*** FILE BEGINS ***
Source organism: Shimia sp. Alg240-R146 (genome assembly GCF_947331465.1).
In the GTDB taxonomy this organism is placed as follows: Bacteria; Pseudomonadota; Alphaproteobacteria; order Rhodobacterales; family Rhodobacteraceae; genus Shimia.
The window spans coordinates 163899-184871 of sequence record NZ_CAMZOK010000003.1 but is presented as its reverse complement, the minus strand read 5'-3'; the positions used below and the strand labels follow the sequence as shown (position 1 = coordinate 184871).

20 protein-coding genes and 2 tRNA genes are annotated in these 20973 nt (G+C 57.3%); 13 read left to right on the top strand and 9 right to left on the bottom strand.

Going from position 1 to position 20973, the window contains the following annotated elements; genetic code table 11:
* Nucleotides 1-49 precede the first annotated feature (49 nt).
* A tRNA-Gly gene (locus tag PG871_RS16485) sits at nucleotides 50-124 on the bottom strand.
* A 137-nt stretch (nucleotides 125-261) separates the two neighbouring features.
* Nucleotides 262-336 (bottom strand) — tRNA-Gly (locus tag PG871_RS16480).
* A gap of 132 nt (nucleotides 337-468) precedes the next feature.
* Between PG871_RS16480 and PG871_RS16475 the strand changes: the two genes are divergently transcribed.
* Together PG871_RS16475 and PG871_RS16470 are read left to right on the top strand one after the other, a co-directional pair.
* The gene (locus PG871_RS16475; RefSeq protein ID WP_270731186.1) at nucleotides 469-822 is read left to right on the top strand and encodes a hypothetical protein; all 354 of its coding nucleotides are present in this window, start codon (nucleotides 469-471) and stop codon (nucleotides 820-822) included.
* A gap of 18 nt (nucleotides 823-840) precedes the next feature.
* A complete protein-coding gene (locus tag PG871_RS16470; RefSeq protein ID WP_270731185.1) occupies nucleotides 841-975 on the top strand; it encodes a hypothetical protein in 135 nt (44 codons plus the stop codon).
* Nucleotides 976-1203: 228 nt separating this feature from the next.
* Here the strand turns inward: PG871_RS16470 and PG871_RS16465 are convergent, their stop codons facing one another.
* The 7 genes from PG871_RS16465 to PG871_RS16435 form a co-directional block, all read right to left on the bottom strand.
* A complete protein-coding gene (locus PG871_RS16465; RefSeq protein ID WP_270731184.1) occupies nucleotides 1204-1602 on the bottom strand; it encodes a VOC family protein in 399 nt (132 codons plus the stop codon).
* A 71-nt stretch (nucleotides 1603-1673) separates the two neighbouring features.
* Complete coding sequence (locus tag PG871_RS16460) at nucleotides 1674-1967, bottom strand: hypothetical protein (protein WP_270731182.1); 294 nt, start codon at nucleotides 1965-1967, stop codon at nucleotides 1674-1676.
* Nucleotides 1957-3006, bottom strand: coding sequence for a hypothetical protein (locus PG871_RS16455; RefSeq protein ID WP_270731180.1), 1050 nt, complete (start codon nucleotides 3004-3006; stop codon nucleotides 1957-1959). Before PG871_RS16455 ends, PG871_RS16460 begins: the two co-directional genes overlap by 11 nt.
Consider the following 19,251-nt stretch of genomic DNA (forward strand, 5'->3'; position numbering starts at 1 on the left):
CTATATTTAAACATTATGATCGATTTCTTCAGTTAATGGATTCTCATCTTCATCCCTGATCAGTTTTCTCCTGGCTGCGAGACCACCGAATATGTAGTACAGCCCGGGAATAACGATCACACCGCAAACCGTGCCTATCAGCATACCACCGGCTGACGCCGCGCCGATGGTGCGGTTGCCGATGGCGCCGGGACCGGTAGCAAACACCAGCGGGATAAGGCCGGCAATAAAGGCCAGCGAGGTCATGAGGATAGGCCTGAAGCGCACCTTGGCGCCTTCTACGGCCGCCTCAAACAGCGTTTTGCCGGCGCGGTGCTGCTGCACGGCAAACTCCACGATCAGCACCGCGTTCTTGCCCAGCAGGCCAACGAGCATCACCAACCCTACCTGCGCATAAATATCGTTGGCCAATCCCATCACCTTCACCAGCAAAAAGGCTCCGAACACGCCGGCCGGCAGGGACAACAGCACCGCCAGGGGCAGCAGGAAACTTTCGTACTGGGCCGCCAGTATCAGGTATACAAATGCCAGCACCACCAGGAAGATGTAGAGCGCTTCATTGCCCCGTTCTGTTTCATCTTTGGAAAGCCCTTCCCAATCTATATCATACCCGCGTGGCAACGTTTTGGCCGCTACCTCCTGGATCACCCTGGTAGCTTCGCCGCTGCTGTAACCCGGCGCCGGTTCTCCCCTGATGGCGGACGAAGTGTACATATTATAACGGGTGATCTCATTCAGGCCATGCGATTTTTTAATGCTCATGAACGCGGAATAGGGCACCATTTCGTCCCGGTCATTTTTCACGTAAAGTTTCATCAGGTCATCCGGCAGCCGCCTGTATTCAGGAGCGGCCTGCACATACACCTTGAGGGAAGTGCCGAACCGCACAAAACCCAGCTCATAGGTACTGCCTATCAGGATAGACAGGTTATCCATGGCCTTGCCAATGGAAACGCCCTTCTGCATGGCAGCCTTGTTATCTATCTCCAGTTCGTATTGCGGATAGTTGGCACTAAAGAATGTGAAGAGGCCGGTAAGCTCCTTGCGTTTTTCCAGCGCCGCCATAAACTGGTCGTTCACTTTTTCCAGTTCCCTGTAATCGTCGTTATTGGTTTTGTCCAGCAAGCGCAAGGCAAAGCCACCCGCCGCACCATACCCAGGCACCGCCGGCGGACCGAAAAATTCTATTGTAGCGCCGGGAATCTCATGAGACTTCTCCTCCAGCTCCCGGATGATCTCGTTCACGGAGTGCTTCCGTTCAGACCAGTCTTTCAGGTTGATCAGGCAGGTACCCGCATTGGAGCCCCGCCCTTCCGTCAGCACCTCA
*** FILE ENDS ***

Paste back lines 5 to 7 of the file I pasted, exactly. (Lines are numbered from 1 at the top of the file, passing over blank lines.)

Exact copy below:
Going from position 1 to position 20973, the window contains the following annotated elements; genetic code table 11:
* Nucleotides 1-49 precede the first annotated feature (49 nt).
* A tRNA-Gly gene (locus tag PG871_RS16485) sits at nucleotides 50-124 on the bottom strand.